Texas once again trying for statewide texting ban

Texas legislators have made many efforts toward enacting bans on texting while driving. In 2011, they even managed to pass a bill that was subsequently vetoed by Governor Rick Perry. Last year, another bill died in the Senate after it had been passed by the House. As legislators who support the ban consider their next steps, some feel that the dangers of distracted driving are being minimized due to the accident reporting system in the state.

Many of those in favor of the ban are pointing toward the potential underreporting of accidents caused by distracted drivers. In Texas, police officers fill out a CR-3 whenever there is a motor vehicle accident. On this form, there is a list of 73 factors that may have led to the crash. One of these is "mobile/cellphone use," which the state uses when a driver is using a cellphone at the time of the accident.

Officers select as many of these factors as they believe relevant, and then send the completed forms to the Texas Department of Transportation. TxDot compiles the numbers, and then releases a report that lists which factors are responsible for the most crashes. Police do not check the mobile category unless the driver admits to using a phone or texting when the accident occurred.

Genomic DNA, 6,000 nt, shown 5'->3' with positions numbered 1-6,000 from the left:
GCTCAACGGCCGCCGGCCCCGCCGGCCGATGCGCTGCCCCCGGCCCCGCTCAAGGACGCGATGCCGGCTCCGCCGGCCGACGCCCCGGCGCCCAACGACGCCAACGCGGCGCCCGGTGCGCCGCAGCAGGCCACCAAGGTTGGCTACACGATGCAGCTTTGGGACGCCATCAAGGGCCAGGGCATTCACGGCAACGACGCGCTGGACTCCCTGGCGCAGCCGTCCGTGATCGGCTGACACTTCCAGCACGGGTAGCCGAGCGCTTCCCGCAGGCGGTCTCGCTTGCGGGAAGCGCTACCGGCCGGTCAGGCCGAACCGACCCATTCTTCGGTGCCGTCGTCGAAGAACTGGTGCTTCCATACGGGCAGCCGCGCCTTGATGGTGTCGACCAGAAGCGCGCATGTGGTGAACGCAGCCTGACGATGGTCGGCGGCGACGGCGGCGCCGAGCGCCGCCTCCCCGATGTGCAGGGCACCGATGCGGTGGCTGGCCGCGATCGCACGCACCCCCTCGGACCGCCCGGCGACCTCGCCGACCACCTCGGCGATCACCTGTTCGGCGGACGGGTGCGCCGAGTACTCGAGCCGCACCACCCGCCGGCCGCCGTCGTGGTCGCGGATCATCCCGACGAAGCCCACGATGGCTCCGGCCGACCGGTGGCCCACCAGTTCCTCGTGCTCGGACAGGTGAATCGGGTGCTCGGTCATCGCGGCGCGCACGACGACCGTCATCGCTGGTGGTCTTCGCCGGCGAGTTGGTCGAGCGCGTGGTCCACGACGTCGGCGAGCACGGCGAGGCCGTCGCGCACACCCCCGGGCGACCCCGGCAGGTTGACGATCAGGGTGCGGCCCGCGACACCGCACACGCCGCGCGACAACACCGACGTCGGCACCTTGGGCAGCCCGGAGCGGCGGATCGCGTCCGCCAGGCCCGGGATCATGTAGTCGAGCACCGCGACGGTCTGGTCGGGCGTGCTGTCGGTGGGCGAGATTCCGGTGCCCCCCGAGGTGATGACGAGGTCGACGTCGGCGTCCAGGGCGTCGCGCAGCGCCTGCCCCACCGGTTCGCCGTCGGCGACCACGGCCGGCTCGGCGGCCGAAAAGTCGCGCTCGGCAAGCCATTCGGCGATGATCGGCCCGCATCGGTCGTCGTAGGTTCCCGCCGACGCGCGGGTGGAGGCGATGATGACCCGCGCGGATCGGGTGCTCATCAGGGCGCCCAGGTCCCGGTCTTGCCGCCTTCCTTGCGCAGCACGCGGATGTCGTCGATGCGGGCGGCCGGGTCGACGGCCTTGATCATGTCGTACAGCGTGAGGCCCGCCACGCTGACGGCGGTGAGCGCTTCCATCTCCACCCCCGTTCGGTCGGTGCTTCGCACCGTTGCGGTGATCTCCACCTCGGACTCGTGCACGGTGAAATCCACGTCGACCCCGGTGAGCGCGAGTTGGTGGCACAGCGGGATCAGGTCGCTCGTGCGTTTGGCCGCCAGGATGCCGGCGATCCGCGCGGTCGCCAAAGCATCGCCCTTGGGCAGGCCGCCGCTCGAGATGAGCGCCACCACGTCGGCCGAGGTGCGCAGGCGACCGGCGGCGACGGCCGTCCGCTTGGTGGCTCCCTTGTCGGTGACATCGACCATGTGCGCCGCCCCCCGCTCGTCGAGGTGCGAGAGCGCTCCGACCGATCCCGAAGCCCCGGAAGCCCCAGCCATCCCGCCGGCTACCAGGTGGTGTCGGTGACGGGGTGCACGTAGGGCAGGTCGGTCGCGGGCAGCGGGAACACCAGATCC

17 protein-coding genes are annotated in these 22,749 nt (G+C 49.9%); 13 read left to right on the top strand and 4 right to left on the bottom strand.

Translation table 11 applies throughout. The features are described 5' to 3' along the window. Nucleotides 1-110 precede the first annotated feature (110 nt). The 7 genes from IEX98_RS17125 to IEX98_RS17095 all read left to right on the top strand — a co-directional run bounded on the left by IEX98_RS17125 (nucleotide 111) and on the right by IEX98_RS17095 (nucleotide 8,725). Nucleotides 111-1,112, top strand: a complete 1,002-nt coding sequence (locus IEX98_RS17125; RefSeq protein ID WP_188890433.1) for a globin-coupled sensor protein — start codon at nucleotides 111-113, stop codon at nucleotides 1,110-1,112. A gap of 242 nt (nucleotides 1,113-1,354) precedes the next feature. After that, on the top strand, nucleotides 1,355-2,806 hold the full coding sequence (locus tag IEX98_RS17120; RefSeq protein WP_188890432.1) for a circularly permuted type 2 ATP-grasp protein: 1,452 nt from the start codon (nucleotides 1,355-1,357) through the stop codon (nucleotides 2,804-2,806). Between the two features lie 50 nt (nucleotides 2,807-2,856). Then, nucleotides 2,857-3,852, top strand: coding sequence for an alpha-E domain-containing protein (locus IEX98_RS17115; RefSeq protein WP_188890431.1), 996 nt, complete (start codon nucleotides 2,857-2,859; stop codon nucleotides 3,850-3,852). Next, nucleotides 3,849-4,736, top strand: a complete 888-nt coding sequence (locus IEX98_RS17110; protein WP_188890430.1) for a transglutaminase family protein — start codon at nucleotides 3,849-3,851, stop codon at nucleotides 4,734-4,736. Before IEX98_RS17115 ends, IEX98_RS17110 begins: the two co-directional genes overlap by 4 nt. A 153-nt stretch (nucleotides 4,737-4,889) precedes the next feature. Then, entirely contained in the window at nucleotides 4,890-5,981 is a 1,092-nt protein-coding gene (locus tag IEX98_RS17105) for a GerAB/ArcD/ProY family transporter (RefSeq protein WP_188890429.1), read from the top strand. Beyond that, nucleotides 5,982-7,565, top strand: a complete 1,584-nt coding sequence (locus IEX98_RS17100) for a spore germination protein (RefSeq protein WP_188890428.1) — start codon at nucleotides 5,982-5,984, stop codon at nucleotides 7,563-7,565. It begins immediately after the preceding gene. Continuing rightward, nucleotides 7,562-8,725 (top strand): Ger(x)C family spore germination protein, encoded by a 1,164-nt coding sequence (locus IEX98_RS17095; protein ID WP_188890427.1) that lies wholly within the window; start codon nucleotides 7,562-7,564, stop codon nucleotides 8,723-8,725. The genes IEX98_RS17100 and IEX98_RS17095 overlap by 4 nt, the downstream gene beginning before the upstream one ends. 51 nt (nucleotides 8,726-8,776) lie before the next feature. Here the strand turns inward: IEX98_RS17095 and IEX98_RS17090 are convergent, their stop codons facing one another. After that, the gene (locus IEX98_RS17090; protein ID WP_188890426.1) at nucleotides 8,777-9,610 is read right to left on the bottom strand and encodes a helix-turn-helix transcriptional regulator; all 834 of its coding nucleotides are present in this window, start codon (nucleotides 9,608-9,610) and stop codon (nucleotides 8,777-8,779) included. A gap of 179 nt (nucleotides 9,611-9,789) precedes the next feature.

In 2012, over 3,200 accidents were attributed to the mobile/cellphone use category, which included 35 fatalities, according to TxDot statistics. This could be substantially lower than the actual number of crashes, as other distracted driving categories were cited much more frequently.

Some feel that the texting ban may not ever pass until the state finds an accurate way of reporting these crashes. However, this could be very difficult, because even with more strict recording procedures it can be challenging to determine if cellphone use was happening at the time of the accident.

If you have been involved in a motor vehicle accident, it is important that you are aware of the steps you need to take at this time. You should gather as much information about the accident as possible, including any witnesses to the crash, as well as any police reports that have been made about the collision. If the other driver admits to being distracted, be sure that the officer records this information in the report.

Speak to an experienced personal injury attorney about recovering compensation to help you deal with your medical expenses and damages connected to the crash. An attorney can help you review any offers that you receive from insurance companies, and make a decision that is in your best interests. You should not have any negotiations with an insurance company unless your attorney is present.